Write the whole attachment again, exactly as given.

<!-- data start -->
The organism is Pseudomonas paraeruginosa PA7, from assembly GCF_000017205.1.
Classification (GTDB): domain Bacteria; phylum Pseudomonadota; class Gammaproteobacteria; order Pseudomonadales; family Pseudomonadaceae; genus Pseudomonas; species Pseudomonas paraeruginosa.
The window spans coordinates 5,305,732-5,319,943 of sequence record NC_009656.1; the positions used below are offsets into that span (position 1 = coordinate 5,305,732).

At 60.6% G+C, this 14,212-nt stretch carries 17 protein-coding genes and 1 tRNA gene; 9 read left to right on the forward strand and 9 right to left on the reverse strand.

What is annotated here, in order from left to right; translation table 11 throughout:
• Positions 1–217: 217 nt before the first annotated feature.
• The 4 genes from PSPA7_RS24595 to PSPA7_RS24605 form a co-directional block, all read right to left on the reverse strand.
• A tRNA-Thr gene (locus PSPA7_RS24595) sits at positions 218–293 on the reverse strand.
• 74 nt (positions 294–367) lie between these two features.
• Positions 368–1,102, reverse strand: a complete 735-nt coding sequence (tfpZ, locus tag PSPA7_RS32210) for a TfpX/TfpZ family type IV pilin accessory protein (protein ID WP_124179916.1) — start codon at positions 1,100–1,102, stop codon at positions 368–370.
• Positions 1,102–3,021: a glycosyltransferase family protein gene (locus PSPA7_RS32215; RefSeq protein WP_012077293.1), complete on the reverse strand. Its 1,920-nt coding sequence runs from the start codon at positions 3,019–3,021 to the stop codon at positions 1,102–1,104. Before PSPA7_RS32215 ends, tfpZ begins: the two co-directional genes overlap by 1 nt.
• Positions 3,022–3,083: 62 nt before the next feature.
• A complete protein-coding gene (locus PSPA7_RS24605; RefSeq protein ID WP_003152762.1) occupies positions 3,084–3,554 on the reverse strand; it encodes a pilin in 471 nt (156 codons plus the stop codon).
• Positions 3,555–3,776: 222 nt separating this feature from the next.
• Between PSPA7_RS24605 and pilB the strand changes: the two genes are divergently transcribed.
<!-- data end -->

The organism is Pseudomonas paraeruginosa PA7, from assembly GCF_000017205.1.
Classification (GTDB): domain Bacteria; phylum Pseudomonadota; class Gammaproteobacteria; order Pseudomonadales; family Pseudomonadaceae; genus Pseudomonas; species Pseudomonas paraeruginosa.
The window spans coordinates 5,305,732-5,319,943 of sequence record NC_009656.1; the positions used below are offsets into that span (position 1 = coordinate 5,305,732).

At 60.6% G+C, this 14,212-nt stretch carries 17 protein-coding genes and 1 tRNA gene; 9 read left to right on the forward strand and 9 right to left on the reverse strand.

What is annotated here, in order from left to right; translation table 11 throughout:
• Positions 1–217: 217 nt before the first annotated feature.
• The 4 genes from PSPA7_RS24595 to PSPA7_RS24605 form a co-directional block, all read right to left on the reverse strand.
• A tRNA-Thr gene (locus PSPA7_RS24595) sits at positions 218–293 on the reverse strand.
• 74 nt (positions 294–367) lie between these two features.
• Positions 368–1,102, reverse strand: a complete 735-nt coding sequence (tfpZ, locus tag PSPA7_RS32210) for a TfpX/TfpZ family type IV pilin accessory protein (protein ID WP_124179916.1) — start codon at positions 1,100–1,102, stop codon at positions 368–370.
• Positions 1,102–3,021: a glycosyltransferase family protein gene (locus PSPA7_RS32215; RefSeq protein WP_012077293.1), complete on the reverse strand. Its 1,920-nt coding sequence runs from the start codon at positions 3,019–3,021 to the stop codon at positions 1,102–1,104. Before PSPA7_RS32215 ends, tfpZ begins: the two co-directional genes overlap by 1 nt.
• Positions 3,022–3,083: 62 nt before the next feature.
• A complete protein-coding gene (locus PSPA7_RS24605; RefSeq protein ID WP_003152762.1) occupies positions 3,084–3,554 on the reverse strand; it encodes a pilin in 471 nt (156 codons plus the stop codon).
• Positions 3,555–3,776: 222 nt separating this feature from the next.
• Between PSPA7_RS24605 and pilB the strand changes: the two genes are divergently transcribed.